Data Storage & Security

Research data is the backbone of a project, and the loss of any information can be incredibly detrimental to the study. It is important to ensure data throughout the research process is stored securely, backed up, and maintained regularly.

It is recommended that you have at least three copies of data at all times. For example the original, one stored locally (external storage devices, network drive), and one stored remotely (cloud storage). Consider how frequently research data will be stored, the different locations where it will be stored, and how much space the project will require. More information about data storage and backup best practices can be found on the Boston University Libraries & University of Oregon Library website.

When storing your research data consider whether it contains any personal or sensitive information that could directly or indirectly identify an individual or organization. In the event that the data does contain personal or sensitive information restricting access and encryption are popular methods of ensuring the data is stored securely. Learn more about handling and storing sensitive data at the University of Ohio's page.

Other considerations when storing your research data is file and folder organization. Avoid generic file and folder names as these might conflict when they are moved to a different location. Create names that reflect the contents, and are unique, meaningful, and brief.

Frequently Asked Questions (FAQs)

What are different ways of storing my research data? 

Research data can be stored both electronically and physically. It is highly encouraged that all data is stored in multiple locations and checked regularly to ensure it is usable. Physical storage includes CDs, USBs, while electronic storage includes server backups, cloud storage, hardware storage.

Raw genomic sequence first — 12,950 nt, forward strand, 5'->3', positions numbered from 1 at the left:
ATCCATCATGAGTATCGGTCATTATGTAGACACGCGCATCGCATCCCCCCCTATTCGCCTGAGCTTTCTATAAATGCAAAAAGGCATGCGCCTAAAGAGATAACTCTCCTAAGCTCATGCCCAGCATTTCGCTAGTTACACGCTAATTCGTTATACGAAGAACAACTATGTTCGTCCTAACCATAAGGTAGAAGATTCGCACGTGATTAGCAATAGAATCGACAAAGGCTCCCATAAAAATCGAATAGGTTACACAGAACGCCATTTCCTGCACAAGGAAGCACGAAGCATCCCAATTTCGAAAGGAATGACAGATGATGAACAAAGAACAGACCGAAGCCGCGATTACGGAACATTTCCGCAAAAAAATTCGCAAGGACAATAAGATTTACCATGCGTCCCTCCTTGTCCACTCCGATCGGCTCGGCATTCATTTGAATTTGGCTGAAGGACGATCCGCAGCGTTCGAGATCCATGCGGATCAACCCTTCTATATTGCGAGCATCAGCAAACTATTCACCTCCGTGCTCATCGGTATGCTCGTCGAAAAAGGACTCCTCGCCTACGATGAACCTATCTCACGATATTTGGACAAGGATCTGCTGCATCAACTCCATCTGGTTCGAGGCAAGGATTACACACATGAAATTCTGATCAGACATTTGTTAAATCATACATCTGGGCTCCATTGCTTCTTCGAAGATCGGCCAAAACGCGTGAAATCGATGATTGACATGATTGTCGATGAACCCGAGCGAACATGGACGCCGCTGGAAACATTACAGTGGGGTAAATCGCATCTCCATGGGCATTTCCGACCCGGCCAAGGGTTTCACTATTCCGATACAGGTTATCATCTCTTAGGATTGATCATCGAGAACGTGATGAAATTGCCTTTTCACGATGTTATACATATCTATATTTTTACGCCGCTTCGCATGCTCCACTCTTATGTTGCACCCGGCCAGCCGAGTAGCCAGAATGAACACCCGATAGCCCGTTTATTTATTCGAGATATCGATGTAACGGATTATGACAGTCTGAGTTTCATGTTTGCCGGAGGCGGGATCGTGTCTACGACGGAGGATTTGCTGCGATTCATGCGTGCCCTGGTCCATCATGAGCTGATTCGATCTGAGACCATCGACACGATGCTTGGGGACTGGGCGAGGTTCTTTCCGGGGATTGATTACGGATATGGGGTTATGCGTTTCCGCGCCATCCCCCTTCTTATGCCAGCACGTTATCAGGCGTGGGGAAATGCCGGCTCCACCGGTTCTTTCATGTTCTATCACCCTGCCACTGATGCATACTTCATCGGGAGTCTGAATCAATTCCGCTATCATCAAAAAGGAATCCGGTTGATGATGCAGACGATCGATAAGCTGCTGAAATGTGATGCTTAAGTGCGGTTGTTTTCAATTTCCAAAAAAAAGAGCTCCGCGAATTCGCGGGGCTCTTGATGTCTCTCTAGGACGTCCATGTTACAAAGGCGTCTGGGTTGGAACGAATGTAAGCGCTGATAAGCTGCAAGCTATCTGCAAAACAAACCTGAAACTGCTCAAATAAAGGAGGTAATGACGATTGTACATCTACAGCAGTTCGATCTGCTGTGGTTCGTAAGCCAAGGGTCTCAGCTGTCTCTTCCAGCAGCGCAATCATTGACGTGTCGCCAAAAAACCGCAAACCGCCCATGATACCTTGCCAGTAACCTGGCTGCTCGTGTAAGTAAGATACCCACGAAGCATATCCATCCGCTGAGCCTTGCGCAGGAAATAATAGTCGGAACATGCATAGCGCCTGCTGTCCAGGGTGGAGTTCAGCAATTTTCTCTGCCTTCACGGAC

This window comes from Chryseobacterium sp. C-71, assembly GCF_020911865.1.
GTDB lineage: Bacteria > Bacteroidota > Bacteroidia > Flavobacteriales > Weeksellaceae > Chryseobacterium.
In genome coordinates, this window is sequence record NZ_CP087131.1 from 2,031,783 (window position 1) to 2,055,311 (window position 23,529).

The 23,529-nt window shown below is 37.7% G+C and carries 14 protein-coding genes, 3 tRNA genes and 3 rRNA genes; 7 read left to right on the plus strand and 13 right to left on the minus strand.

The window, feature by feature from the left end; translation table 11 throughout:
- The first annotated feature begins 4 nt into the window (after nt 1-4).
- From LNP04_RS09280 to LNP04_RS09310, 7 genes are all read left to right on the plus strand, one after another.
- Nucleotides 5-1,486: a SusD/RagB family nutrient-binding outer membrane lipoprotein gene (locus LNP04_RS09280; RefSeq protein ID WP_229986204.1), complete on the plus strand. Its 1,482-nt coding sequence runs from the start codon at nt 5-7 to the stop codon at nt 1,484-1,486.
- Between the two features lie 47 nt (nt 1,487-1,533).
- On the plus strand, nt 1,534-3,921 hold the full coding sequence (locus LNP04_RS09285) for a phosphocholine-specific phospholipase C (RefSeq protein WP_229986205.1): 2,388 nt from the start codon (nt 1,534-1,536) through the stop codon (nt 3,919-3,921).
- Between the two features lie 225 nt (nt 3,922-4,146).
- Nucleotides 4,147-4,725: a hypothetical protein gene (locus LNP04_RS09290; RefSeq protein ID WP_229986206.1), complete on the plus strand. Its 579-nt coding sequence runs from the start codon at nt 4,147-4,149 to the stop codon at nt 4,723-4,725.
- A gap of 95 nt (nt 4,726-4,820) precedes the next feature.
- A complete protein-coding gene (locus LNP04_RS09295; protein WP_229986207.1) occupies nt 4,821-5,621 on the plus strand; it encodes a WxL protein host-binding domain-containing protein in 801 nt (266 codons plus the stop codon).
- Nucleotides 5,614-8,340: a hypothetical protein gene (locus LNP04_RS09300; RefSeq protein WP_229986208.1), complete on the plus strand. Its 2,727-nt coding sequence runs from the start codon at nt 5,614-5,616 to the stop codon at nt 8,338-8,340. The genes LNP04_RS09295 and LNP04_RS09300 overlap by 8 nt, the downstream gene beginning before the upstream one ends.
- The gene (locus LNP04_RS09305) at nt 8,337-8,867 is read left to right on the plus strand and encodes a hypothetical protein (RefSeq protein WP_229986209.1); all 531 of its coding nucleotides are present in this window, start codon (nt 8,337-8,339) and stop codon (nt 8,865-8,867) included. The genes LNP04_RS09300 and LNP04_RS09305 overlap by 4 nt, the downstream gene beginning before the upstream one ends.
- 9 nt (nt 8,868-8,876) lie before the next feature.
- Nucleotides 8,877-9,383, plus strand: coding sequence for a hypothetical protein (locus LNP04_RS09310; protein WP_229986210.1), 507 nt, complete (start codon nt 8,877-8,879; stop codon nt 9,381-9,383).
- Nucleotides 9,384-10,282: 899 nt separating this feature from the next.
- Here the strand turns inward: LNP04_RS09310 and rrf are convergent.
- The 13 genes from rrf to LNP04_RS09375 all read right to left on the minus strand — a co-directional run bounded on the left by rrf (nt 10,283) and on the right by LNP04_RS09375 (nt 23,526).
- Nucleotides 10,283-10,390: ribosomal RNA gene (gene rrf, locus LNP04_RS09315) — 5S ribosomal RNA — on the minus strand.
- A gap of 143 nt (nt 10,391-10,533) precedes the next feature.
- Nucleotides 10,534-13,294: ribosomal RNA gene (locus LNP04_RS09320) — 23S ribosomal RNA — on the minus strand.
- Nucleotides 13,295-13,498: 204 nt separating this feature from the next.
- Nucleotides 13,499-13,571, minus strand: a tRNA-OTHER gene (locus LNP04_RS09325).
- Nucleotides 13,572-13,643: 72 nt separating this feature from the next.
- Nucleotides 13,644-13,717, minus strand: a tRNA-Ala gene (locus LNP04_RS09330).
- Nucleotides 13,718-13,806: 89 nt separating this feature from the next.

How often should I store my research data?

Research data should be stored regularly to multiple locations during the data collection phase. Volumes of data that accumulate rapidly should be backed up and stored more frequently (ex. daily).

How can I guarantee my research data is secure?

There exist different approaches to data security, which are dependent on the storage location of the data. The first step to data security is controlling access to the files and ensuring appropriate security measures are in place. For more information explore the UK Data Archive.

Are there necessary precautions I should take for storing personal and sensitive data?

Anonymisation of data is often essential for storing any that might be personal or sensitive. This is done by removing key personal identifiers. A personal identity can be disclosed from direct identifiers (name, address, telephone number, pictures) and indirect identifiers (when linked with other publically available information could identify an individual). Also ensure data is store locally as opposed to on third party servers where you are unable to restrict access. Extra measures can be taken to encrypt your data, learn more about handling and storing sensitive data at the University of Ohio's page. There are concerns that even with anonymization, if enough metadata exists identities can be revealed. An article addressing the degree of anonymisation here. Other techniques include removing direct identifiers, restricting upper lower ranges of variables to hide outliers, and reducing precision/detail of the data through aggregation/generalisation.

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